What is Job Scheduling?

Job scheduling is the process of allocating system resources to many different tasks by an operating system (OS). System manages priorities of job queues and allocate CPU time. It should determine which job to be taken from which queue and the amount of time to be allocated for the job. Such scheduling makes sure that all jobs are carried out fairly and on time.

To solve the purpose of job scheduling, there are many tools and libraries are available like whenever, crono, resque, rufus and many more. Today we are going to understand one of them which is widely used and has a variety of options for configurations and customizations which is Resque.

Resque is a Redis-backed library for creating background jobs, placing those jobs on multiple queues, and processing them later.

Resque-scheduler is an extension to Resque that adds support for queueing items in the future?

Setup Redis.

Before starting this tutorial, You’ll need redis to be installed on your machine. To install redis go through this link and follow all mentioned steps there.

You can use below command to start redis server once you install it properly:

$ redis-server

Setup Resque and Resque-scheduler.

Create a Rails application first and add these two gems to your Gemfile:

gem 'resque'
gem 'resque-scheduler'

Then do bundle install.

$ bundle install

Now start your application:

$ rails s

Now, you can create your resque jobs from within your application. A Resque job is nothing but a Ruby class or module with a perform class method.

A good practice is to create app/jobs folder and store your job classes there.

Create a file named sleeper.rb under your app/jobs folder.

class Sleeper
  @queue = :sleep
  def self.perform(seconds)
    puts "Sleep...>> #{Time.now}"

Here, The @queue class instance variable determines which queue Sleeper jobs will be placed in. To place a Sleeper job on the sleep queue, we can write like,


The schedule file is a list of Resque job classes with arguments and a schedule frequency. The schedule is just a hash, but is usually stored in a YAML as shown below.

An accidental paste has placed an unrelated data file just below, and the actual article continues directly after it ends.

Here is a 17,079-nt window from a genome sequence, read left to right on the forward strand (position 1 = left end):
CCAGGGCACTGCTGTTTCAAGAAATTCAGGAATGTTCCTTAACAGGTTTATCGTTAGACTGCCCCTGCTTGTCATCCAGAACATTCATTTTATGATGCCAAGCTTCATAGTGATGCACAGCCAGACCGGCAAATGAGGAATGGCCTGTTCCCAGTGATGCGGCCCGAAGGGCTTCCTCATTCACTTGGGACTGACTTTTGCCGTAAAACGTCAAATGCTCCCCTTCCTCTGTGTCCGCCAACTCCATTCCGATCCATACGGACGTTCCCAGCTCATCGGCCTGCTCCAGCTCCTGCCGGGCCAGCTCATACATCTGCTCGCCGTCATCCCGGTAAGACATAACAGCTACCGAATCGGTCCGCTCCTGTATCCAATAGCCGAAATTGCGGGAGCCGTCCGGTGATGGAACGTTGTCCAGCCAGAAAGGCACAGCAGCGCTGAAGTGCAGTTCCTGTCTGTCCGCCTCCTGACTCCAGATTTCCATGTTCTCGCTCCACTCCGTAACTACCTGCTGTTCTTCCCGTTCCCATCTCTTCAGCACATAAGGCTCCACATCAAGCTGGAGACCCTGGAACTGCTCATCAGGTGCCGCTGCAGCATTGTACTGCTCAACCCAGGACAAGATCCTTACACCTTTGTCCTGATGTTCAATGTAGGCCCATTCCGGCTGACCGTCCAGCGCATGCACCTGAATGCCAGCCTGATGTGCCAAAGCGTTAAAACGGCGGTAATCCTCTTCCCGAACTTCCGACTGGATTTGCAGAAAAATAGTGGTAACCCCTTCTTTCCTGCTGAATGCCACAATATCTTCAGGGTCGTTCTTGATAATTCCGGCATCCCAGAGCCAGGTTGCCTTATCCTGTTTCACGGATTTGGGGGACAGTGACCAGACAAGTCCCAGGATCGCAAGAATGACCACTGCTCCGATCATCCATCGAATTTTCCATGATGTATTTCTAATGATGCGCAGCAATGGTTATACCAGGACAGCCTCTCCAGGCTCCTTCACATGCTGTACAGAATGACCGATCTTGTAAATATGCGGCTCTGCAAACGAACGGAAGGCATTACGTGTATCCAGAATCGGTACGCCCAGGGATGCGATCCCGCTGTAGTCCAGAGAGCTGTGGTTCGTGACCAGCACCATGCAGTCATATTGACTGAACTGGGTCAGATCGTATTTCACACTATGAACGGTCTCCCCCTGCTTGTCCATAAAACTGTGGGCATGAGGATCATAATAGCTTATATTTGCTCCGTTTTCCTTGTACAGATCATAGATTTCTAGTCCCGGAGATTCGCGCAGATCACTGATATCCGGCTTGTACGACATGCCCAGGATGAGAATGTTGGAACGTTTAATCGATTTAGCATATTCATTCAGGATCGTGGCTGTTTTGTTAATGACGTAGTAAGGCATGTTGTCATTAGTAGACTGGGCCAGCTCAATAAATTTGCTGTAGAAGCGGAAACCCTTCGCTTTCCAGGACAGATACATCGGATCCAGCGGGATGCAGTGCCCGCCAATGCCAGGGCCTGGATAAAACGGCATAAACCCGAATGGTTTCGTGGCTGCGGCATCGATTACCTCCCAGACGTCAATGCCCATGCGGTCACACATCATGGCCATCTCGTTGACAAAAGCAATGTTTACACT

Define job schedules in /config/resque_schedule.yml:

  every: 30s
  class: Sleeper
  queue: high
  description: Runs the perform method in Sleeper

Note: args is blank here. Reason behind this is that the worker class needs no argument here in its perform method. If you need to pass an argument to perform method then specify it here.

Now, to make this scheduler run through rake task, follow the below step.

Create a file lib/tasks/resque.rake and add the following code.

require 'resque/tasks'
require 'resque_scheduler/tasks'

task "resque:setup" => :environment do
  Resque.schedule = YAML.load_file(
  ENV['QUEUES'] = 'default,sleep,wake_up,run'


Accessing Resque from browser.

Include below to your config/routes.rb and mount the application like this:

require 'resque/server'

Rails.Application.routes.draw do
  mount Resque::Server.new, at: "/resque"

Then restart your Rails server. Open up http://localhost:3000/resque in a browser to check out the web running jobs and schedules.


If you are using Resque-scheduler then it will add more options for you in the resque-web UI. Those options allows you to view queues and manually start queuing. Other option is for viewing pending jobs in the delayed queues.

To achieve this, add below lines to your routes.rb file:

require 'resque/scheduler'
require 'resque/scheduler/server'

Again, restart server, and refresh the browser page.

Adding resque-scheduler to a Rails projects

To start the scheduler:

$ rake resque:scheduler

You can get a working example here.

That’s it! In my next article, we will pick one more job scheduling library and will look into it.

Have a happy queuing!

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